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Species Focus: King Crab
As landings rise and prices drop, more consumers discover the "wow" crustacean
By Rick Ramseyer
February 01, 2006
Mark Palicki, the general manager and divisional buyer for Shaw’s Crab House, knows that one of the reasons customers like king crab — aside from its sweet, succulent taste — is the wow factor.
“You crack open a leg, and there’s a huge piece of meat in there,” Palicki says. “You don’t have to fight with it to get a little teeny piece.”
Shaw’s serves red king crab — the largest species, which can reach 6 feet from leg tip to leg tip and weigh 4 to 10 pounds — and buys 50,000 to 60,000 pounds annually for the two locations in the Chicago area.
Late last year, Shaw’s was offering 18 ounces of king crab legs for $44.95 and pairing crab with filet mignon for $51.95 and with Australian lobster tail for $52.95. “And we use it for sushi,” Palicki says.
King crab has long been a staple in restaurants, specialty stores and select supermarkets coast to coast. And with a sharp increase in imports from Russia, plus a new management system in Alaska that includes a higher allowable catch, industry representatives are hoping that more crab and lower prices will spur more consumers to find out what all the fuss is about.
“King crab is extremely affordable right now,” says Christian Limberg, national sales manager for Harbor Seafood in New Hyde Park, N.Y., which sources frozen red kings from Alaska, Russia and Norway, as well as lesser amounts of blue and brown (also known as golden) kings.
In mid-December, Urner Barry listed prices for red king crab legs and claws at up to $10.25 for 6-9s, $9.60 for 9-12s, $9.35 for 12-14s, $8.50 for 14-17s, $7.50 for 16-20s, $6.50 for 20-24s and $5.85 for 20s-and-up.
That compares with mid-October prices of up to $11.75 for 6-9s, $11.25 for 9-12s, $10.25 for 12-14s, $8.95 for 14-17s, $7.90 for 16-20s, $7.25 for 20-24s and $6.40 for 20s-and-up.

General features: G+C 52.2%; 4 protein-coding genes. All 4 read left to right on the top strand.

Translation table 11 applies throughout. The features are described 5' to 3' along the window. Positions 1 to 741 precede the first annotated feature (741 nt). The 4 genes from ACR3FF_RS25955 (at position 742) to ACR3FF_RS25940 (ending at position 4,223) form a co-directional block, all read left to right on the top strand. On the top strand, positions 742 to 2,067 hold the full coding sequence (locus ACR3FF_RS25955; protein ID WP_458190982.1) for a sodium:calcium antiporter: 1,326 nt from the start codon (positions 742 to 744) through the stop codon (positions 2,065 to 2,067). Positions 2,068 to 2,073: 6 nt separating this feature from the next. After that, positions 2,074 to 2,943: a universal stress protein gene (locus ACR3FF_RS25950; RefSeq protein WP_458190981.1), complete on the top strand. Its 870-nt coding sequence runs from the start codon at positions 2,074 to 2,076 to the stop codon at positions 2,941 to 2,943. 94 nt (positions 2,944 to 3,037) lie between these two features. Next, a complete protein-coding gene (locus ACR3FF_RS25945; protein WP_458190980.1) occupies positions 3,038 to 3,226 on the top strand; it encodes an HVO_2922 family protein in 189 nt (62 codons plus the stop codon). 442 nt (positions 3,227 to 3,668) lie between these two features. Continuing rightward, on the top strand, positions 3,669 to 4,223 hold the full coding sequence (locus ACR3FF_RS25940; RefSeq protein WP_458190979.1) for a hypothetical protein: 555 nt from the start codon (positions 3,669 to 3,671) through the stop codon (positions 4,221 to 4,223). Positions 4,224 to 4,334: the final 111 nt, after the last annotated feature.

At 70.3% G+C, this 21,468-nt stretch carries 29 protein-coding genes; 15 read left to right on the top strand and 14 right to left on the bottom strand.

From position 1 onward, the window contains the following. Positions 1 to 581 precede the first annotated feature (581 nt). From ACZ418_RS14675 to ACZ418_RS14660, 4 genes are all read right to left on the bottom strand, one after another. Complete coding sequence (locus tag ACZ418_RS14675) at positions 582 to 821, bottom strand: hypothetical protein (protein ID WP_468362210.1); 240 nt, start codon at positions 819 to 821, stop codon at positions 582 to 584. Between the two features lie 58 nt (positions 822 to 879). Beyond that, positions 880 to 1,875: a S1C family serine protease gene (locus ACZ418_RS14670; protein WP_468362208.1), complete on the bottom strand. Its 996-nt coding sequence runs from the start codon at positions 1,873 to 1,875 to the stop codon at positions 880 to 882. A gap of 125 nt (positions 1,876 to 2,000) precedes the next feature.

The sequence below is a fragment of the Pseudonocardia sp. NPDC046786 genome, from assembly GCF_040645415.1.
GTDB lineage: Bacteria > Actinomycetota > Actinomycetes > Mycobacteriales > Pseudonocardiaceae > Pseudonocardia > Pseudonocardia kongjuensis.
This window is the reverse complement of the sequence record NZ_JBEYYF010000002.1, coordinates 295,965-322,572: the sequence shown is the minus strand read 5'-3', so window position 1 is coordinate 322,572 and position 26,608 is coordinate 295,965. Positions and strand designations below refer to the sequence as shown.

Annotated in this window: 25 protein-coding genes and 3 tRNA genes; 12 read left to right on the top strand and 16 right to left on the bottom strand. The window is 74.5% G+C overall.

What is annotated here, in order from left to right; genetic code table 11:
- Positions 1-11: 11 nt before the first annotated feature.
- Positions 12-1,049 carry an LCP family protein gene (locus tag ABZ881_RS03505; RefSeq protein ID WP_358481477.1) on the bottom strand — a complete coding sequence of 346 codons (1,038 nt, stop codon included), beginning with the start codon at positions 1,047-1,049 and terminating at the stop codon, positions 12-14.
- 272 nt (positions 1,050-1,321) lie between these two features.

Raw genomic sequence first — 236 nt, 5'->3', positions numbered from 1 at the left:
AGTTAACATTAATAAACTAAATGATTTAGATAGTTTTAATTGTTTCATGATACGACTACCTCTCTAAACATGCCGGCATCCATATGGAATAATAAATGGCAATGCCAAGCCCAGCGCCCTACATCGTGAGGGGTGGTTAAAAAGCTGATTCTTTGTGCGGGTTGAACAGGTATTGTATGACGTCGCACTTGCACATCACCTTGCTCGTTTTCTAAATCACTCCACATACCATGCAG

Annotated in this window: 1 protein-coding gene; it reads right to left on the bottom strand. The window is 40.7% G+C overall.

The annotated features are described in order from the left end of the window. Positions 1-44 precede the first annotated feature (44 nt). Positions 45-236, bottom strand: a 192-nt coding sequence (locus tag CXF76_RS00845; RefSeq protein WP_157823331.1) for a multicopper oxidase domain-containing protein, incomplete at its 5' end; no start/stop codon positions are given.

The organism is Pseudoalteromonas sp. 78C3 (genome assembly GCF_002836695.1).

“This is a good chance to get king crab in everybody’s hands,” Limberg says. “You might be the guy who wants to feature it as the special for $9.99. Or you might be the guy who wants to say, ‘I’ve got the big legs.’”
King crabs are caught in large, wire-mesh traps off the shores of Southeast Alaska and in the Bering Sea. Red (Paralithodes camtschaticus) is the most common species and, given its size, is generally considered more marketable than the blue (P. platypus) or brown (Lithodes aequspina) varieties.
The vast majority of the world’s supply of king crab comes from Alaska and from Russia, which is the No. 1 exporter to the United States. From January through October 2005, imports from Russia tallied 26.6 million pounds — more than double 2004’s total — according to the National Marine Fisheries Service.
Alaska’s contribution is increasing as well. The 2005 Bristol Bay quota for red kings was 18.3 million pounds, up from 15.4 million pounds in 2004, with much of that product destined for Japan.
The Alaska harvest is now managed under an IFQ (individual fishing quota) system to enhance safety and
efficiency. The 2005 season, which got under way Oct. 15 and concluded last month, allowed fishermen to catch their crab throughout that window. In contrast, under the traditional derby-style format the previous year, the fishery lasted just three days.
Leading seafood chains are taking advantage of the more-abundant landings.
Red Lobster, a subsidiary of Darden Restaurants in Orlando, Fla., typically offers king crab legs as a 1/2-pound side item for $8.99 and as a 1 1/2-pound entrée for $26.99.
“Since the catch this year was favorable, we are looking at different ways to expand our usage of king crab,” a Red Lobster spokesperson stated via e-mail.
For fiscal 2005, the 670-plus-unit chain — which sources from Alaska and Russia — incorporated king crab legs in three of its five promotions, including the Big Seafood Festival and Create Your Own Holiday Feast.
Landry’s Restaurants in Houston, meanwhile, buys roughly 750,000 pounds of Russian red kings per year for its various concepts, ranging from Joe’s Crab Shack and Landry’s Seafood House to Charley’s Crab and Chart House.
“The poundage we use is constantly growing, because we’re [adding locations] all the time,” says Kathy Ruiz, VP of culinary operations.
Among the seafood companies benefiting from changes to the Bristol Bay harvest is the Crab Broker in Las Vegas, a major provider of never-frozen kings to high-end restaurants and specialty markets.